POINT REYES STATION, CALIF.
A nation measures what it values, and the way it measures goes far to determine where it goes. We need to pause often, therefore, and consider the litany of economic statistics the government and media parade before our eyes. These just might hold hidden agendas and paths that, if articulated, we might choose to avoid.
An example came a month or so ago with the release of the latest "productivity" statistics from Washington. It seems the nation's productivity fell by a whole tenth of a percent (although it was revised later). The news prompted hand-wringing and dark prognostication over impending economic decline. "Productivity drop alarms analysts," the headline in my local paper declared.
Productivity is a sacred belief among the policy establishment. As long as workers keep turning out more stuff per hour, the thinking goes, then the nation is on the path to a better life - a higher "standard of living." This belief has been drummed into generations of first-year economics students. It is a mantra in the media, and to question it is to invite ridicule and scorn.
Still, it is just a little strange. We Americans are not lacking for products. Our basements and garages are groaning. A warehouse industry has arisen to hold all our stuff. Yet they tell us that the benchmark of our economy remains whether we can turn out still more stuff per hour. Is that scientific principle, or fetish?
No question, a nation needs to become more productive in some sense. The question is, productive of what, and how? Consider: The official statistics measure productivity only in terms of labor. They don't include energy or other components of production. With energy becoming tight, and the environmental implications of its use more problematic, the productivity of a kilowatt of energy becomes no less important than the productivity of an hour of human toil. Yet for some reason we continue to flog the worker, and in effect let the petroleum and coal loaf on the job.
On top of that, the official statistics look only at the making side of the economy. They ignore the productivity of the resulting stuff. We are deeply concerned about reducing the number of persons employed in making the SUV. Yet, we show little concern that the SUV performs its job of getting people around with great waste of materials, gasoline, and space. We want to produce SUVs more productively but don't worry whether the SUVs provide transportation more productively.
The ultimate question, of course, is where this productivity is taking us in the first place. The usual answer is the higher "standard of living." We'll have more stuff for less money, and in theory, at least, we'll have more leisure time, too, to enjoy all the stuff.
That assumes a great deal. It assumes, for example, that more stuff produces more happiness. Yet for many Americans, shopping has become an addiction - something they literally can't drop. Buying doesn't satisfy; it just whets the appetite. Then, too, the happiness quotient becomes dubious when the stuff in question includes, say, a cellphone with which someone intrudes upon your peace.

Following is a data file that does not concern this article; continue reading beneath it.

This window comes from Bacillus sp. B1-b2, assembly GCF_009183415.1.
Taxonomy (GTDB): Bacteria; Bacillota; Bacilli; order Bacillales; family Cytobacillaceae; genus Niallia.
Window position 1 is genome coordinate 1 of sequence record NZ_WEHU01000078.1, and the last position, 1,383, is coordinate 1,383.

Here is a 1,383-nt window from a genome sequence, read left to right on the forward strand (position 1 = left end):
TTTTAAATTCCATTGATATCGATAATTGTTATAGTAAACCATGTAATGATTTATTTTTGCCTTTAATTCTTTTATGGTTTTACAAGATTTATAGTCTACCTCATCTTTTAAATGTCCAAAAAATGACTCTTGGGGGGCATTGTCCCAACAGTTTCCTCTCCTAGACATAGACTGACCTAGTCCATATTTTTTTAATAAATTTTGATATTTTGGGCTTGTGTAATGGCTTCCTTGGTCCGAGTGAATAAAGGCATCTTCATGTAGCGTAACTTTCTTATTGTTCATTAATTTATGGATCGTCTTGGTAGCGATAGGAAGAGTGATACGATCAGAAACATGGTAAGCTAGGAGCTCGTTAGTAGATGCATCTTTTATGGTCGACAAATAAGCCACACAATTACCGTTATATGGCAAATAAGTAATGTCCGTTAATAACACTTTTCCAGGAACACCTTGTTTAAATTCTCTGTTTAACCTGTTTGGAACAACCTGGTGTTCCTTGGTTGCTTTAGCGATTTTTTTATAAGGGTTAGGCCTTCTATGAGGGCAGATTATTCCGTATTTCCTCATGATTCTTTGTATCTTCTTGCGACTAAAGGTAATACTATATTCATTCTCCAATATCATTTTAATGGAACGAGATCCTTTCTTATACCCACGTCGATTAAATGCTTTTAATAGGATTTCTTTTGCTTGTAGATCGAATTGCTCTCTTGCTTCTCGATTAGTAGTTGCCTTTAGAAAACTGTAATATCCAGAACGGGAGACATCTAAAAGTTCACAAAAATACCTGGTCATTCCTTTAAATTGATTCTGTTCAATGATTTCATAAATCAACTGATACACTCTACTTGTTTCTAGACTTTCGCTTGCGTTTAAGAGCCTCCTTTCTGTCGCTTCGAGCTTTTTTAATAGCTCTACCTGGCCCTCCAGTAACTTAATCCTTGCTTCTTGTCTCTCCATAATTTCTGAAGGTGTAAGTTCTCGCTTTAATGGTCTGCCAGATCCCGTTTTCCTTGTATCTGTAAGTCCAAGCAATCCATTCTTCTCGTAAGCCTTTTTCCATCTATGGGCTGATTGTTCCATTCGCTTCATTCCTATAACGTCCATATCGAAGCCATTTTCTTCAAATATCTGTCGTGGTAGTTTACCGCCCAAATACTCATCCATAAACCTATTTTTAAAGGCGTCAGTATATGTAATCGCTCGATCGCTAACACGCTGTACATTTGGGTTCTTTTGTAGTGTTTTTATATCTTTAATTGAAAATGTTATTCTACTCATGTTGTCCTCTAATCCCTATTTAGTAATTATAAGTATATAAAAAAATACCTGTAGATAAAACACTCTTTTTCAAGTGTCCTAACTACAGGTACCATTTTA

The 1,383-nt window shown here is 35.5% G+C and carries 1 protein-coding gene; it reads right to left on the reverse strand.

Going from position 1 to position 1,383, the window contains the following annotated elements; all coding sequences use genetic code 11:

If more stuff always meant more happiness, then the US would be the happiest nation on earth. Instead we seem to be the most stressed. As for increasing leisure, could someone please tell us where it went? The more we pursue it the more it seems to disappear.
The quest for productivity, as conventionally defined, has a hidden corollary: We all must consume ever-increasing amounts to keep the same number of people working. We have to eat more, drink more, buy more clothes and electronics. Why are cola bottles today three times larger than they were in mid-century? It's not because kids need the calories - as the rising obesity rate among children suggests.
If all this begins to sound a bit like a Charlie Chaplin movie, it's because it is. The escalator has become a treadmill. The economy needs our buying more than we need much of the stuff we buy.
There was a time in history when the old formula worked more or less. When products were scarce and needs were large, the old version of productivity did tend to produce a more satisfactory mode of life. But yesterday's answer can become today's trap. We need new ways of thinking about productivity - ways that look to the production of well-being, rather than just an ever-increasing accumulation of stuff (and stuff equivalents called "services").
This will require a big shift of mental gears. Increasingly, the things people crave don't arise from production. Rather, they arise from refraining to produce. People want quiet and not just cellphones and jet skis, open space and not just shopping malls. Perhaps this is one reason the Alaskan wilderness looms so large in the energy debate. It is a symbol, not just a thing - a symbol, perhaps, of our growing desire to not do, to leave things alone.
Thoreau observed that we Americans are enchanted with "improved means to unimproved ends." Just maybe people will look at the unspoiled Alaskan wilderness a century from now and say, with thanks, that 2001 was the year in which we finally began to turn around. What better way to begin this new century than to stop worshiping at the altar of means - productivity - and start improving our ends instead.
Jonathan Rowe is a fellow at the Tomales Bay Institute, and former Monitor staff writer.
(c) Copyright 2001. The Christian Science Monitor